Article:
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Can't afford to pay rent after injury, need to move but still owe back rent

Discussion in 'Moving In & Out, Movers' started by BB4321, Jul 5, 2017.

  1. BB4321

    BB4321 Law Topic Starter New Member

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    Jurisdiction:
    Maine
    My fiance, myself and my 2 year old daughter have lived in our apartment for a year and a half. Recently my boyfriend was injured at work and is receiving $288 in workers compensation. I have to stay home and take care of him and our daughter. He will be out of work for 6 months minimum. We can no longer afford to pay our rent, and are 2 months behind as of July 1st. Our landlord has been patient waiting for us to catch up, but we just absolutely cannot afford to pay. We've tried general assistance and we were denied. I would rather move to a more affordable place before we get evicted, but the problem is I can't afford to pay her before doing so. Is it legal for me to even do this? I feel absolutely horrible and don't know what to tell her, and would work on paying her back once we were able to do so. I would think our landlord would rather us leave while owing money than get more rent racked up and have to go to court for eviction? We have no lease either so we wouldn't be breaking a contract. Is there any advice to give on what steps I can take from here? (I will also add I don't have a car, which was part of another legal issue I previously posted.) This is making it impossible for me to travel to find possible work/help to pay our rent.
     
  2. mightymoose

    mightymoose Moderator

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    You do have a month to month lease. You are supposed to give 30 days notice when you intend to move. Yes, you can move while owing rent, but you may have some trouble finding a new rental as you are apparently lacking income, and the current landlord would certainly tell of your failure to pay if contacted for reference. Yes, it is better to get out before being evicted. Expect the landlord to continue to try to collect from you after you leave and possibly sue you if it drags on too long.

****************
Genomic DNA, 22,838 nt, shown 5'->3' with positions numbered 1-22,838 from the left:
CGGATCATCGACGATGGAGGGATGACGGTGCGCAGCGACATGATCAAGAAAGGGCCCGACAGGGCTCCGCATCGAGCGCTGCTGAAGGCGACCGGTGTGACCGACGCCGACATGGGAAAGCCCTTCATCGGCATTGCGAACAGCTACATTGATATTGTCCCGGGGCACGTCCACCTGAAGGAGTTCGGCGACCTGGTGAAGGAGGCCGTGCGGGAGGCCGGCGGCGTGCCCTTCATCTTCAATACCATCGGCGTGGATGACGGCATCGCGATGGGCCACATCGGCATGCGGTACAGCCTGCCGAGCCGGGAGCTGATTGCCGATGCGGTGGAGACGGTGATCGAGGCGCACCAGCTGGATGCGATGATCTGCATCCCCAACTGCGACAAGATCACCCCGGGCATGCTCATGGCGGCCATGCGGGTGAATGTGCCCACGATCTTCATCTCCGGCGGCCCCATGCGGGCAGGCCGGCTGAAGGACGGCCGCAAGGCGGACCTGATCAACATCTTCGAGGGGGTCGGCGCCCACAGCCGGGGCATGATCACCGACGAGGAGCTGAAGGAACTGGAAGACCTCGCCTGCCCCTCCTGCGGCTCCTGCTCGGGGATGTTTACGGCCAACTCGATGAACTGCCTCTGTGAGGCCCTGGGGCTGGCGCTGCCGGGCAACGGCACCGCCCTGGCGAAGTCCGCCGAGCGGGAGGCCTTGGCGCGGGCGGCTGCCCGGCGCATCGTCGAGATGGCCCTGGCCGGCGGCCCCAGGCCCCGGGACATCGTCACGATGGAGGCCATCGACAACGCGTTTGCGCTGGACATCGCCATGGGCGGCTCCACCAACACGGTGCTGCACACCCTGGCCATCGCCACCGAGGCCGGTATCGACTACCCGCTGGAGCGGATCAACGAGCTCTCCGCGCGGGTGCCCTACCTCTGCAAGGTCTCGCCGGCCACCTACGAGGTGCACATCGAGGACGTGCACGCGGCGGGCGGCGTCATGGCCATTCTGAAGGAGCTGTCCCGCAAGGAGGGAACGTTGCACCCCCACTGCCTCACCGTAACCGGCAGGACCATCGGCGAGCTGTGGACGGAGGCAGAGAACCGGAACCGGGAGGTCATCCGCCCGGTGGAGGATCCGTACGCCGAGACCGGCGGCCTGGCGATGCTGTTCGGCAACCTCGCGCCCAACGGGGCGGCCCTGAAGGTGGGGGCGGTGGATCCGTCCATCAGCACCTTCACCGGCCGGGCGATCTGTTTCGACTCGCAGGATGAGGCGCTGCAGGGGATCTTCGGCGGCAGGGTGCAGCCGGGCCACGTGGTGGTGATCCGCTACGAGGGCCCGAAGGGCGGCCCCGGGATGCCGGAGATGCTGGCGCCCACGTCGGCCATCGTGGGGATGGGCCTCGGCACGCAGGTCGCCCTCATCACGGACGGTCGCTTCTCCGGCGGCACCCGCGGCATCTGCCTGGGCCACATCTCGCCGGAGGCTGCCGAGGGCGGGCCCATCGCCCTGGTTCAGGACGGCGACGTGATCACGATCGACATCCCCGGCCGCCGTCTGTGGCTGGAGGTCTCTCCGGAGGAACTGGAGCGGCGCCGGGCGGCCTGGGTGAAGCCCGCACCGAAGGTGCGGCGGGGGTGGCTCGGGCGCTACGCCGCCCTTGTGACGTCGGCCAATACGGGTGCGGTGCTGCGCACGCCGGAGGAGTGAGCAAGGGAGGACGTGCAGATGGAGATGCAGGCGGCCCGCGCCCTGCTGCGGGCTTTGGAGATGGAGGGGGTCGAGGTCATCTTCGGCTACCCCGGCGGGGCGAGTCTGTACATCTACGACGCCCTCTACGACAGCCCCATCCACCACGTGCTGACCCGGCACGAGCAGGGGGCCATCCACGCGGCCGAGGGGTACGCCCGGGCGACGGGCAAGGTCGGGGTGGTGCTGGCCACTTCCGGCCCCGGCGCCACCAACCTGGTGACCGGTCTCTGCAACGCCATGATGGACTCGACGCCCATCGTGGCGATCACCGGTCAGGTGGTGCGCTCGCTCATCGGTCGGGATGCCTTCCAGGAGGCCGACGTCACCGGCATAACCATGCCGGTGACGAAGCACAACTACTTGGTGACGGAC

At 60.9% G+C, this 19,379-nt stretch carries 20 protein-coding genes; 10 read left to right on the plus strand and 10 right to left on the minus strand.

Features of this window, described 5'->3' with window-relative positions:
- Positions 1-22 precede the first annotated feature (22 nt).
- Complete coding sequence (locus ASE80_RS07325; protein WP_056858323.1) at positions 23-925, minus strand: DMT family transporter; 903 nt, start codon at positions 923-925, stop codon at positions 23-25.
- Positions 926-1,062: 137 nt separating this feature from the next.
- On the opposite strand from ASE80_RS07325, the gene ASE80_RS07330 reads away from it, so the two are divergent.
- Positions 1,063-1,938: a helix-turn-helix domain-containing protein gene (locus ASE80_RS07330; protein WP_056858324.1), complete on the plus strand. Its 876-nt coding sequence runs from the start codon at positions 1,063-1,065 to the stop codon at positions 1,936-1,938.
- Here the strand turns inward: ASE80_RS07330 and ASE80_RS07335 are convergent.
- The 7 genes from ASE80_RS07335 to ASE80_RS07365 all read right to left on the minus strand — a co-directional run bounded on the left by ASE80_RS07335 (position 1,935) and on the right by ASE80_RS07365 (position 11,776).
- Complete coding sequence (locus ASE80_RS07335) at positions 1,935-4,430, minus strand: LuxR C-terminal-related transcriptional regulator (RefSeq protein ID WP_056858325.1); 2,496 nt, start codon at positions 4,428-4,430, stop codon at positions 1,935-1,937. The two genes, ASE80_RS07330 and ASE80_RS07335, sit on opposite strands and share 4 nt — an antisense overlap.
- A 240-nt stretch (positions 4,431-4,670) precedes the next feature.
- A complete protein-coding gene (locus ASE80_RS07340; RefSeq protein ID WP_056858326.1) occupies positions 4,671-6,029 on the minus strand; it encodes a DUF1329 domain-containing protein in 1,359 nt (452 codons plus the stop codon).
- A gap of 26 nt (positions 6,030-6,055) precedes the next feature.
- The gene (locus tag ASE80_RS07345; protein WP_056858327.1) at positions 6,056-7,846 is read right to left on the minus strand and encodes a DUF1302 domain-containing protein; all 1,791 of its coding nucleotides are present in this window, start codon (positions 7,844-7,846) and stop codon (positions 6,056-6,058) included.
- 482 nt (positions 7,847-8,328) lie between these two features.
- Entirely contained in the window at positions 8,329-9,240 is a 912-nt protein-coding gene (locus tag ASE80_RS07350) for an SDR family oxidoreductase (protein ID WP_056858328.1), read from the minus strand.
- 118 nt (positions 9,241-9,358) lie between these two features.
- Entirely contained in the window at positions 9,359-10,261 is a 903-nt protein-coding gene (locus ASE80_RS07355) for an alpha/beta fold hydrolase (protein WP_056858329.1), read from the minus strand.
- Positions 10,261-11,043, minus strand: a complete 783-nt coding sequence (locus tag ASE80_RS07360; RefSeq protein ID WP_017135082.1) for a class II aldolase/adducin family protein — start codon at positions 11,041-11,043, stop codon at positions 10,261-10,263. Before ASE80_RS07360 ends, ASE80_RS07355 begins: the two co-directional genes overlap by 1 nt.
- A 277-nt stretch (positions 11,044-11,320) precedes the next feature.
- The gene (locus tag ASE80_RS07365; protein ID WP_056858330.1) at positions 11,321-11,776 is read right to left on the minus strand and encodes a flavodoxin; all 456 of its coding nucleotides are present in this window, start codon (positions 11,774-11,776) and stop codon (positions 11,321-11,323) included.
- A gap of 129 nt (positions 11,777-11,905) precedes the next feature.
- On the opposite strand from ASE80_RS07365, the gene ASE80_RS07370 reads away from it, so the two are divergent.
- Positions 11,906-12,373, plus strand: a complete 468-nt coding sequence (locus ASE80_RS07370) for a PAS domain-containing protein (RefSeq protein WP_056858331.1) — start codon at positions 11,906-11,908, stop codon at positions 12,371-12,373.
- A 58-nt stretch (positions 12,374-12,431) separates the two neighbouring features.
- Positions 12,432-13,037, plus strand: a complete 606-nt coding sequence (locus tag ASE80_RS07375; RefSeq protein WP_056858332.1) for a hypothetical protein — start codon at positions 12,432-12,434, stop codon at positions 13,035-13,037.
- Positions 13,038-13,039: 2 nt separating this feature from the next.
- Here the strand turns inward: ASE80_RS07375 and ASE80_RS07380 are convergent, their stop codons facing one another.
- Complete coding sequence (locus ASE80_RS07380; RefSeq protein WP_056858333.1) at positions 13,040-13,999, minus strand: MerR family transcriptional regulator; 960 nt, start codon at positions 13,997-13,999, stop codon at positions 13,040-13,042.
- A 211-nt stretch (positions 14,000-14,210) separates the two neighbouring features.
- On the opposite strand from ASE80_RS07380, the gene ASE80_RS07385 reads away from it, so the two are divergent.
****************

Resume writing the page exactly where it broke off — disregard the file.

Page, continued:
Hopefully you are managing your finances and cutting all necessary expenses. Cable, cell phones, eating out... All of it is unnecessary. Cut back to only the necessities to save all you can until the luxuries are affordable again.
     
  3. BB4321

    BB4321 Law Topic Starter New Member

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    Yes, we have cut back on all expenses. The reason we plan to move is because there are much more affordable places in our hometown with quite small security deposits, closer to stores, more jobs available etc. I would of course, pay her as soon as possible.
     
  4. BB4321

    BB4321 Law Topic Starter New Member

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    I don't want her to have to go through the eviction process and lose out on money because of us more than she already has to
     
  5. mightymoose

    mightymoose Moderator

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    Expect to have trouble finding a new rental. With little or no verifiable income landlords may not accept you, and they definitely won't if they find out you left the last one while still owing.
    While it may sound like a good idea to move it may not be as simple as you think.
    That said, not all property owners check as thoroughly as they should, so you could get lucky.
     
  6. BB4321

    BB4321 Law Topic Starter New Member

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    There's actually a place in central maine, similar to a hotel but they are more like efficiency apartments. You pay weekly with no deposit and can leave whenever you like and it's inexpensive. We have lived there before when our daughter was a newborn and no references are required. I'd just want to live there temporarily, so we can save up and pay our landlord back, get a larger apartment and a car. I'm terrified of her suing but I'm really hoping she understands. We have always been upfront with her
     
  7. army judge

    army judge Super Moderator

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    Approach her and inform her of your ideas.

    Sweeten the deal by telling her you'll sign a promissory note and agree to pay her $20.00 a week for the next six months just to prove to her you're going to keep your word.

    If your friend recovers sooner, or either of you gets work, you'll agree to pay her more.

    If you're honest with her about your recent problem she's probably going to work with you and avoid court for all of you.
     
  8. BB4321

    BB4321 Law Topic Starter New Member

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    She has my security deposit so theres a months rent, and I would of course willingly give it up. She has been nice but I've heard horror stories about her, I'm afraid she will try charging me for things that are not my fault. As it is I have been suspecting black mold, lead based paint and faulty wiring. We were planning to give a notice and move instead of make a fuss with her (before the injury when we had more cash flow coming in) Now we can't afford to stay even if we wanted to. I can hear her now saying none of it is her fault and she wants us to pay for damages.
     

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